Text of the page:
There's so much to see in life and the view keeps getting better

There's 3x more memory and balance issues with untreated hearing loss

Source: CDC


"Hearing loss is often treated as an unavoidable and relatively unimportant consequence of aging."

Franklin Lin, M.D., Ph.D.
Director, Cochlear Center for Hearing and Public Health
John Hopkins Bloomberg School of Public Health
Professor of Otaloryngology - Head and Neck Surgery

About Image

Campaign Materials

Access materials available for distribution to the public, including videos, posters, graphics, and a social media guide.

The ability to hear connects us to our world in many ways. From treasured contact with friends and family to maximum performance in the workplace to physical safety. Hearing provides deep and important connections that no other sense can replace.

Good hearing results in positive health outcomes, increases social engagement, improves communication, and lowers the risk of depression. Everyone should know the status of their hearing health and how to protect it over their lifetime. This starts with a hearing check.

In 2014, the National Academy of Sciences, Engineering, and Medicine convened an expert panel to study hearing health care for adults in the United States. The resulting meetings and reportover the next two years resulted in a series of recommendations including the promotion of public awareness about hearing and hearing health care. In response, the Hearing Industries Association worked together with Hearing Loss Association of America, the International Hearing Society, the American Academy of Audiology, and the Academy of Doctors of Audiology to design, create and promote a campaign to raise awareness about the importance of an annual hearing check for consumers.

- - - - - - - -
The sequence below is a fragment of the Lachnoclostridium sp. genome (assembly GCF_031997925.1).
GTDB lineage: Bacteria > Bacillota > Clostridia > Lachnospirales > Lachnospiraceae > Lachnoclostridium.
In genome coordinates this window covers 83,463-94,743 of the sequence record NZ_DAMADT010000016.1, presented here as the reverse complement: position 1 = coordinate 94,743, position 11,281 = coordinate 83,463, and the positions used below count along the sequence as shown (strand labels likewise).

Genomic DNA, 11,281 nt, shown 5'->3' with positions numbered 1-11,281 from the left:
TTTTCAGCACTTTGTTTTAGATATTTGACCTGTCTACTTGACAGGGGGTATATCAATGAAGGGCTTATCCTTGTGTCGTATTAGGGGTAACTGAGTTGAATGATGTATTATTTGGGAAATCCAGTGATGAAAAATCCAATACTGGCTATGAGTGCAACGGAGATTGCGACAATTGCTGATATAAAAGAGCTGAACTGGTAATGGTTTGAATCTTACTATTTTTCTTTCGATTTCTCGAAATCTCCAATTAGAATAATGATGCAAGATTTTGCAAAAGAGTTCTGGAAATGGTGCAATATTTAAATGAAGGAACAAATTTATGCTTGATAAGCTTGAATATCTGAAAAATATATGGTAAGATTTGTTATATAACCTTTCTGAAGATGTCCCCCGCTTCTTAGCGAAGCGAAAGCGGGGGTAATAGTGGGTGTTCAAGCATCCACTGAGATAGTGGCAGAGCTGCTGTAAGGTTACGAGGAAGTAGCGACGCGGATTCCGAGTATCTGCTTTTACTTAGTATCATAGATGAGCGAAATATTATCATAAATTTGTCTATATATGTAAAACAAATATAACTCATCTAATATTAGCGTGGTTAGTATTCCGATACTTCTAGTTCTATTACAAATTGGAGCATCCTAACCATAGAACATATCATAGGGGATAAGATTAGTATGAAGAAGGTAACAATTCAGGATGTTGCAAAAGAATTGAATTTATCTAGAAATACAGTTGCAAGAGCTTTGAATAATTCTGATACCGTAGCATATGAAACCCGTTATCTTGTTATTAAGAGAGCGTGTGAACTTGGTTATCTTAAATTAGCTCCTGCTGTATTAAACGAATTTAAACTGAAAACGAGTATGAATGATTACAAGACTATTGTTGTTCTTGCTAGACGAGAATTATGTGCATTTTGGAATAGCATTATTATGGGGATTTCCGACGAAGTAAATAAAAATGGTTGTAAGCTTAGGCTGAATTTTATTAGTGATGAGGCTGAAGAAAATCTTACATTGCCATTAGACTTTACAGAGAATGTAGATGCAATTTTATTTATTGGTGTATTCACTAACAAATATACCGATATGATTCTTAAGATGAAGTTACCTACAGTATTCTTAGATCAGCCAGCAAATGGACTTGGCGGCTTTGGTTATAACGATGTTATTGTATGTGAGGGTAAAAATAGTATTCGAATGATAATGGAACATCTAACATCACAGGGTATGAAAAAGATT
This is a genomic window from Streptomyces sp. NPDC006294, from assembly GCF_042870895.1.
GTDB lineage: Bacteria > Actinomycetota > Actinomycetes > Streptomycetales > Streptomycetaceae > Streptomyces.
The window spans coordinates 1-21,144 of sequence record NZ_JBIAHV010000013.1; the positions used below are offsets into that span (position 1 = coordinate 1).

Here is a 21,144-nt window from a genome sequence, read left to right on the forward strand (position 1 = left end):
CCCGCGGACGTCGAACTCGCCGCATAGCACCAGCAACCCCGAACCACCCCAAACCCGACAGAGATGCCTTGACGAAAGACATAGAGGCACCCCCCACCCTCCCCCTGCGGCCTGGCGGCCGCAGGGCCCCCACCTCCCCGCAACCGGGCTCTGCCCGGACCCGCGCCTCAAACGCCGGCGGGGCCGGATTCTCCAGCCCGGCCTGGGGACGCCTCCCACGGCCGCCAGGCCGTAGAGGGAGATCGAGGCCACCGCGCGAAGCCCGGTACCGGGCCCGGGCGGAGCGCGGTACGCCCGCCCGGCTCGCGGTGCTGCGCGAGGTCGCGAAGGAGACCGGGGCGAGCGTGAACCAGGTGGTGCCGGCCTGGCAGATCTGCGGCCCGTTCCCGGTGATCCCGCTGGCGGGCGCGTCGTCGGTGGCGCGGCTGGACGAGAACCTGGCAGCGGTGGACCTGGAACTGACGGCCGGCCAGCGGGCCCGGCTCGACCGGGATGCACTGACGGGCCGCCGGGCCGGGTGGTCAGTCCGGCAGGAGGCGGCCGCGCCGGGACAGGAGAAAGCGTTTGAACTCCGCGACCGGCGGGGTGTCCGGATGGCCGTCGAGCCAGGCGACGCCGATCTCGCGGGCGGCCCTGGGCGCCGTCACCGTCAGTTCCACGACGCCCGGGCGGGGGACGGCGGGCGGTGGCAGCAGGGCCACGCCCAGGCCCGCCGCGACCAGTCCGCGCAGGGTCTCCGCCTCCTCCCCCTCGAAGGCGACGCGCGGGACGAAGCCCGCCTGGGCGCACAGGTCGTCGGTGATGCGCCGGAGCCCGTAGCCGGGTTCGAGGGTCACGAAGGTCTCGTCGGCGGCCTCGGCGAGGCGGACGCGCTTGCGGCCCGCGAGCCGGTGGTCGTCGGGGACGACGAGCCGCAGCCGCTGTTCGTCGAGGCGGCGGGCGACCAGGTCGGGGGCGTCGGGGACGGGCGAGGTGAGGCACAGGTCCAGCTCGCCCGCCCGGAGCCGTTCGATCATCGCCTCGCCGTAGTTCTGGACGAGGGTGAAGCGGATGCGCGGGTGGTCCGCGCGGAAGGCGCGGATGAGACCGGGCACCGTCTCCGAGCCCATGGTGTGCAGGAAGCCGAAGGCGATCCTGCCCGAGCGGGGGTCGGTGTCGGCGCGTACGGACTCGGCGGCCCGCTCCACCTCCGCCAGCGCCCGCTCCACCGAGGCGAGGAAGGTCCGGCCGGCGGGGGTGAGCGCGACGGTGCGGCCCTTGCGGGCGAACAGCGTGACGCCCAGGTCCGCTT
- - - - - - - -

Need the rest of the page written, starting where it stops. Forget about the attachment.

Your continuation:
According to the National Academy of Sciences, Engineering, and Medicine, it is estimated that more than 30 million Americans have a hearing loss. As the population of older adults increases in the United States, hearing loss will become an area of greater concern. Hearing loss is a gradual or sudden decrease in how well you can hear. It is one of the most common conditions affecting older and elderly adults. Approximately one in three people between the ages of 65 and 74 have hearing loss and nearly half of those older that 75 have difficulty hearing.

The campaign, Keep Life Going, is designed to encourage a change in behavior so that a hearing wellness check becomes as routine as an annual exam for vision, dental, physical, mammogram/pap test or PSA test.